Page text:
A Hymn to God the Father

The Holy Trinity by Ludovico Carracci, c. 1590
Who more can crave than thou hast done? That gav’st a Son, to free a slave, first made of nought; with all since bought.

Hear me, O God!
A broken heart
Is my best part.
Use still thy rod,
That I may prove
Therein thy Love.

If thou hadst not
Been stern to me,
But left me free,
I had forgot
Myself and thee.

For sin’s so sweet,
As minds ill-bent
Rarely repent,
Until they meet
Their punishment.

Who more can crave
Than thou hast done?
That gav’st a Son,
To free a slave,
First made of nought;
With all since bought.

Sin, Death, and Hell
His glorious name
Quite overcame,
Yet I rebel
And slight the same.

But I’ll come in
Before my loss
Me farther toss,
As sure to win
Under His cross.

by Ben Jonson

Ben Jonson lived from 1572-1637 and was a contemporary of William Shakespeare. Like Shakespeare, Jonson was a poet and a playwright—arguably the second best English playwright after Shakespeare. Also like Shakespeare, Ben Jonson was a Christian.

In this poem Jonson reflects on the love of God as seen first in the discipline that our Father in heaven lays upon us, and second in the gift of the Father’s only Son.

In the first stanza, Jonson refers to Psalm 51:16-17, “For you will not delight in sacrifice, or I would give it; you will not be pleased with a burnt offering. The sacrifices of God are a broken spirit; a broken and contrite heart, O God, you will not despise.” He actually asks God to discipline him because he knows God’s love in his discipline, as it says in Hebrews 12:5-6, “My son, do not regard lightly the discipline of the Lord, nor be weary when reproved by him. For the Lord disciplines the one he loves, and chastises every son whom he receives” (quoting Proverbs 3:11-12).

In the second stanza Jonson notes that if the Father had not been stern, but left us to our own desires and devices, we would have long since rejected not only him, but even our own humanity.

The third stanza admits that sin is sweet, at least to our sinful nature. Since the flesh enjoys sin, sin itself would never dissuade us from sinning. It’s partly because God gives consequences to sin that we learn to lament our sins (the other part, and the main part, is that the Holy Spirit convicts us of our sins through the Law of God). Consider the prodigal son in Luke 15 who decides to return to his father because he sees where his sin has led him.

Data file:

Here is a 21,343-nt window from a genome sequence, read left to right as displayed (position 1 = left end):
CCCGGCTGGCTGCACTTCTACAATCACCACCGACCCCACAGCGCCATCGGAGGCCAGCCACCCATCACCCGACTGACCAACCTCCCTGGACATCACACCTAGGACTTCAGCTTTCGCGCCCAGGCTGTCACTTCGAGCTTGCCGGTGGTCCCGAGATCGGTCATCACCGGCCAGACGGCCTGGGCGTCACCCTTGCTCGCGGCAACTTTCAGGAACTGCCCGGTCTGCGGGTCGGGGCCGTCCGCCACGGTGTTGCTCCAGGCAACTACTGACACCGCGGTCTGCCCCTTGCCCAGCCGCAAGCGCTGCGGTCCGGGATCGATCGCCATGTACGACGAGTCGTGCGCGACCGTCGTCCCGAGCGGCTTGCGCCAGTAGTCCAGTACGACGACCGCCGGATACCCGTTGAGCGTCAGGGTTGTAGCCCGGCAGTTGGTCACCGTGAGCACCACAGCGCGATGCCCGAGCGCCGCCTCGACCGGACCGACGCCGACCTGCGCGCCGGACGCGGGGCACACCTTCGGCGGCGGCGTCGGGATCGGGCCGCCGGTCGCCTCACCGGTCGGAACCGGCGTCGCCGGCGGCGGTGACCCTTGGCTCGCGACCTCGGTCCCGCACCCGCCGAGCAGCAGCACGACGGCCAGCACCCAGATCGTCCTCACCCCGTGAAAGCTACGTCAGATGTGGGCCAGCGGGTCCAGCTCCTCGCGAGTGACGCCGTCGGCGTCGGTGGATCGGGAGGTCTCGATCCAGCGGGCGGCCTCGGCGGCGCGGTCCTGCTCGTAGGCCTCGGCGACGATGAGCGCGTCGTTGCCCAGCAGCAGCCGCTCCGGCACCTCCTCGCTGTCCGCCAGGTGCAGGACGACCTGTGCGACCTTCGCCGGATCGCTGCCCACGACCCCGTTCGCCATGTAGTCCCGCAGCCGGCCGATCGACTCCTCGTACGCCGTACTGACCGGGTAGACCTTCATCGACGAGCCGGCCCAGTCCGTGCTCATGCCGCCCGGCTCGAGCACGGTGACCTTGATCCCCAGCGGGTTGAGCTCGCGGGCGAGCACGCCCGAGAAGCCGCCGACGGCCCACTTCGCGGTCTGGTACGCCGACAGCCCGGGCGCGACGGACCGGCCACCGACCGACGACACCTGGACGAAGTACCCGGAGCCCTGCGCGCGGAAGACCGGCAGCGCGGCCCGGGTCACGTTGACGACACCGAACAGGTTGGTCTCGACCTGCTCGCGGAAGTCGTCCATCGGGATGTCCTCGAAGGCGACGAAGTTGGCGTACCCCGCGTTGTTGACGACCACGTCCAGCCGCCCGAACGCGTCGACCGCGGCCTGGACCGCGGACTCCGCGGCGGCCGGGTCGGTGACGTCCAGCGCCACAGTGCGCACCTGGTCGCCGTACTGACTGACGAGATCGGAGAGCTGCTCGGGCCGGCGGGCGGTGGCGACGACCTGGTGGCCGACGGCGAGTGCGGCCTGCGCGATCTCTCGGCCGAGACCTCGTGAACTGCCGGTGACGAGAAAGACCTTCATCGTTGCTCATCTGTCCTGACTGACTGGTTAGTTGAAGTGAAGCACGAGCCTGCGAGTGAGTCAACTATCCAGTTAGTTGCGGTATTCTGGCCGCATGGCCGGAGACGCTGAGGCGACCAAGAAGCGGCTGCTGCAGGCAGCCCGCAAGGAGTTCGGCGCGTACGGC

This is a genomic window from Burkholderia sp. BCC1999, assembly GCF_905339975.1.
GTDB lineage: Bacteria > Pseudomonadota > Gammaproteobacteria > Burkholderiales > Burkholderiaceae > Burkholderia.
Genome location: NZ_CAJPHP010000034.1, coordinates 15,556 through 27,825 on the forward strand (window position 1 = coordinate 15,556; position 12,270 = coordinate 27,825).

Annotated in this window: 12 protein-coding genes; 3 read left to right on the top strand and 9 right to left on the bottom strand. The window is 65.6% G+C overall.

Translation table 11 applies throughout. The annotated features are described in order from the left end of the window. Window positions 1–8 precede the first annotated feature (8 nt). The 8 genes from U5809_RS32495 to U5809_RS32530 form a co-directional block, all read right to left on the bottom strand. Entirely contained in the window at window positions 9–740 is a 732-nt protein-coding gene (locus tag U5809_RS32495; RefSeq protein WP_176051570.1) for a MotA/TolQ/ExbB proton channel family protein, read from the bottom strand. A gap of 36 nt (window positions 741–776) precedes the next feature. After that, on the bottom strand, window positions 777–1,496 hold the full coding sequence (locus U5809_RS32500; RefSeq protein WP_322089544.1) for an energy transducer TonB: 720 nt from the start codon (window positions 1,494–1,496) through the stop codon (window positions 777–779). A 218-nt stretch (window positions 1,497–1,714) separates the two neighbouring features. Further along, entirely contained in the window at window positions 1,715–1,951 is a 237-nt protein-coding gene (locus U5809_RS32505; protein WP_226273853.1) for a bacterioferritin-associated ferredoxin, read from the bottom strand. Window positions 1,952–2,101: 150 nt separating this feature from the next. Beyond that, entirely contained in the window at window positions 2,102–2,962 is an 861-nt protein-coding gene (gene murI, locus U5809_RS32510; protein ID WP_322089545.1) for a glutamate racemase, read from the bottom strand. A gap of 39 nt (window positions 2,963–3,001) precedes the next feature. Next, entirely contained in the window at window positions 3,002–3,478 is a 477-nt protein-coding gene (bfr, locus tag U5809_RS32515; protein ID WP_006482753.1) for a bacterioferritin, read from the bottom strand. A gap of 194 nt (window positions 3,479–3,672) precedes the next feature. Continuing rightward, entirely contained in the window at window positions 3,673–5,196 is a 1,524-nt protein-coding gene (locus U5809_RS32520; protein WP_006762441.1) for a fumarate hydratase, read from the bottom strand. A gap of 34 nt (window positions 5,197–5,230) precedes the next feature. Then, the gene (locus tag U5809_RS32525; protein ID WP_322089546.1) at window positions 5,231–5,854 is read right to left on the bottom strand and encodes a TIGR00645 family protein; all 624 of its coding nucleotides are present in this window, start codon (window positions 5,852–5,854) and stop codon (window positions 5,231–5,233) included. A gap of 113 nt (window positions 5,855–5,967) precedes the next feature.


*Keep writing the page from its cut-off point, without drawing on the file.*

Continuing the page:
In the fourth stanza we see what we find when we turn toward the God who disciplines us: we find Jesus sacrificed for our sins. We are nothing, made from the dust of the earth. And yet, by giving his Son for us, the Father shows that we are everything to him.

The fifth stanza laments that we still sin even though we know Christ. It makes no sense, and it is like Paul writes in Romans 7:18-19, “For I know that nothing good dwells in me, that is, in my flesh. For I have the desire to do what is right, but not the ability to carry it out. For I do not do the good I want, but the evil I do not want is what I keep on doing.”

In the sixth stanza we see our anchor and refuge. “I’ll come in” means that we approach God rather than turn away from him. Before him we confess that we are poor, miserable sinners. But we do not come in as those who have lost to sin. We come in as those who are sure to win forgiveness under the cross of Christ.

As to the rhyme scheme of the poem, the first and fourth stanzas have six lines and follow the pattern ABBACC. The other stanzas (2, 3, 5, 6) have five lines and follow the pattern ABBAB. The different structure of the first and fourth stanzas makes them stand out from the rest, and reflecting on the poem we can see why: the first and fourth stanzas focus on the love of God in his discipline and in his Son.

Painting: The Holy Trinity by Ludovico Carracci, c. 1590

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